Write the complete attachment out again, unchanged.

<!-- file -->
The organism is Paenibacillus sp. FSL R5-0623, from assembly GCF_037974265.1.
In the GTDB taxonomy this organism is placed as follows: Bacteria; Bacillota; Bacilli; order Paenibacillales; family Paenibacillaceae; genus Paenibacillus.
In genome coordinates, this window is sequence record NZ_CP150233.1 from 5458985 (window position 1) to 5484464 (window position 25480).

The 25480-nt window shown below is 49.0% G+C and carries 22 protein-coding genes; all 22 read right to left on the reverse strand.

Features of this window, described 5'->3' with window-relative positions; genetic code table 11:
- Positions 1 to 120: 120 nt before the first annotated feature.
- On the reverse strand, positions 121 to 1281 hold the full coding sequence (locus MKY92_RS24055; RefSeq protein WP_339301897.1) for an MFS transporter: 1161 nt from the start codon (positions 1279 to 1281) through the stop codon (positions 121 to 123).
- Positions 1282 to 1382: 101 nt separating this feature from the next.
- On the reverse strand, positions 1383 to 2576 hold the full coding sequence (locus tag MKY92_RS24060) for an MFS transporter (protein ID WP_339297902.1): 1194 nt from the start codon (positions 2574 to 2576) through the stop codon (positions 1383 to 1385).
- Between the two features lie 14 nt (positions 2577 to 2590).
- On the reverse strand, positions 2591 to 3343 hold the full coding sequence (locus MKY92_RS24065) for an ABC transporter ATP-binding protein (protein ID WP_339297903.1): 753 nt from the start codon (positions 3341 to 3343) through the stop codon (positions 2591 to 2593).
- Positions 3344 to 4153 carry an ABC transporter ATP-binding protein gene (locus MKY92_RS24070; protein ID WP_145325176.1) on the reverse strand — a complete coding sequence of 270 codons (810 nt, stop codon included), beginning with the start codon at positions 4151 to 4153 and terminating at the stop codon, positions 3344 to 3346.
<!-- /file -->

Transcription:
The organism is Paenibacillus sp. FSL R5-0623, from assembly GCF_037974265.1.
In the GTDB taxonomy this organism is placed as follows: Bacteria; Bacillota; Bacilli; order Paenibacillales; family Paenibacillaceae; genus Paenibacillus.
In genome coordinates, this window is sequence record NZ_CP150233.1 from 5458985 (window position 1) to 5484464 (window position 25480).

The 25480-nt window shown below is 49.0% G+C and carries 22 protein-coding genes; all 22 read right to left on the reverse strand.

Features of this window, described 5'->3' with window-relative positions; genetic code table 11:
- Positions 1 to 120: 120 nt before the first annotated feature.
- On the reverse strand, positions 121 to 1281 hold the full coding sequence (locus MKY92_RS24055; RefSeq protein WP_339301897.1) for an MFS transporter: 1161 nt from the start codon (positions 1279 to 1281) through the stop codon (positions 121 to 123).
- Positions 1282 to 1382: 101 nt separating this feature from the next.
- On the reverse strand, positions 1383 to 2576 hold the full coding sequence (locus tag MKY92_RS24060) for an MFS transporter (protein ID WP_339297902.1): 1194 nt from the start codon (positions 2574 to 2576) through the stop codon (positions 1383 to 1385).
- Between the two features lie 14 nt (positions 2577 to 2590).
- On the reverse strand, positions 2591 to 3343 hold the full coding sequence (locus MKY92_RS24065) for an ABC transporter ATP-binding protein (protein ID WP_339297903.1): 753 nt from the start codon (positions 3341 to 3343) through the stop codon (positions 2591 to 2593).
- Positions 3344 to 4153 carry an ABC transporter ATP-binding protein gene (locus MKY92_RS24070; protein ID WP_145325176.1) on the reverse strand — a complete coding sequence of 270 codons (810 nt, stop codon included), beginning with the start codon at positions 4151 to 4153 and terminating at the stop codon, positions 3344 to 3346.